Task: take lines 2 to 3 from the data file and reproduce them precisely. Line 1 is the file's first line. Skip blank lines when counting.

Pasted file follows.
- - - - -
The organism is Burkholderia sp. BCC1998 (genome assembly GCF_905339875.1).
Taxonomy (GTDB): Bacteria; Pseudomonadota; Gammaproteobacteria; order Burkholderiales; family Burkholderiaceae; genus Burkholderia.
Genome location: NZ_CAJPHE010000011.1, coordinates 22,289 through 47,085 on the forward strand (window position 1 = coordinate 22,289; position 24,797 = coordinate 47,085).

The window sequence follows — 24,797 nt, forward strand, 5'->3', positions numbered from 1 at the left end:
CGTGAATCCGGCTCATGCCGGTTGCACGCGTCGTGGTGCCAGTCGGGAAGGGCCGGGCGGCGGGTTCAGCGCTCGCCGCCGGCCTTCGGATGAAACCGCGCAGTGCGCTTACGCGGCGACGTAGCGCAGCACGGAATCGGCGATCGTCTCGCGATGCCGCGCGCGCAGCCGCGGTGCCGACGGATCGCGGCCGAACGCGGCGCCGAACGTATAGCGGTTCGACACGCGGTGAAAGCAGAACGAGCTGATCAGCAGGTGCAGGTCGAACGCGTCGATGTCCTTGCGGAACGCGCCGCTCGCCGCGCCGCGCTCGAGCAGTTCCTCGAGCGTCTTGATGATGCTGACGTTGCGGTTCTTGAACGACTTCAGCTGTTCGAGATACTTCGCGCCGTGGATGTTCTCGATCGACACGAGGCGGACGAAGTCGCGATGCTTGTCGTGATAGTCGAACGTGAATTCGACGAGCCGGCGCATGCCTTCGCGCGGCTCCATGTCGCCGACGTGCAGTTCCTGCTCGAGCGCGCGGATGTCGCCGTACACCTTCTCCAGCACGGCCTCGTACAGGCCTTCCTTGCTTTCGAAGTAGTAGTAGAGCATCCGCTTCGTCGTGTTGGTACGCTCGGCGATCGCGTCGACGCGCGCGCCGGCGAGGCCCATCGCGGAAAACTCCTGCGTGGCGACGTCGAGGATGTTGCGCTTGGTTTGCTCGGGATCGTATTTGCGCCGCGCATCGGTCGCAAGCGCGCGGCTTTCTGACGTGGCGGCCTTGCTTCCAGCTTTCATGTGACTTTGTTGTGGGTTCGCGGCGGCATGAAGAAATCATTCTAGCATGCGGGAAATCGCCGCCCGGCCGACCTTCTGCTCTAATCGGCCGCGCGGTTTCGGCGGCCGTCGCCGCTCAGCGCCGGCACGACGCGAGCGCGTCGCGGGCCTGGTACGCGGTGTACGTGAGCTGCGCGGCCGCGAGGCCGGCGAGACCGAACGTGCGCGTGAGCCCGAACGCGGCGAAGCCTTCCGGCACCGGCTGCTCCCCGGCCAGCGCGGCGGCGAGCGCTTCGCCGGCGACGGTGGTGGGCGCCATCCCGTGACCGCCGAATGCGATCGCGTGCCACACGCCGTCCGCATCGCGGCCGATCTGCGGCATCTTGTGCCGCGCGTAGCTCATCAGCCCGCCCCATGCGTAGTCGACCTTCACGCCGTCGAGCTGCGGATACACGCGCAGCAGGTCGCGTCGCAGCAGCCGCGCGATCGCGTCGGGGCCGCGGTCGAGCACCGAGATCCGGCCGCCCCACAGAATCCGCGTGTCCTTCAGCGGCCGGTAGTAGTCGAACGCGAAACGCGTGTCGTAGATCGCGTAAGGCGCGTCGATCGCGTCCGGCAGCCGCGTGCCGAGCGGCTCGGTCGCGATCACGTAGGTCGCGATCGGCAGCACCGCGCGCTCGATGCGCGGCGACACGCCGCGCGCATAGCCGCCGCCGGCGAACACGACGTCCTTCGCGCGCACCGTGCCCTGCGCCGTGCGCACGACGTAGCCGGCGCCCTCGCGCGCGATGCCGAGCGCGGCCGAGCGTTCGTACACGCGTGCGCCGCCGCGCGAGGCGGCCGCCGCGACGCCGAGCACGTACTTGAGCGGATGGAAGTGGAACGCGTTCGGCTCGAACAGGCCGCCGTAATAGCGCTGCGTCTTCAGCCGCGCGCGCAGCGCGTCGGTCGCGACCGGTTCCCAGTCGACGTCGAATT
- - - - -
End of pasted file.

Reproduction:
Taxonomy (GTDB): Bacteria; Pseudomonadota; Gammaproteobacteria; order Burkholderiales; family Burkholderiaceae; genus Burkholderia.
Genome location: NZ_CAJPHE010000011.1, coordinates 22,289 through 47,085 on the forward strand (window position 1 = coordinate 22,289; position 24,797 = coordinate 47,085).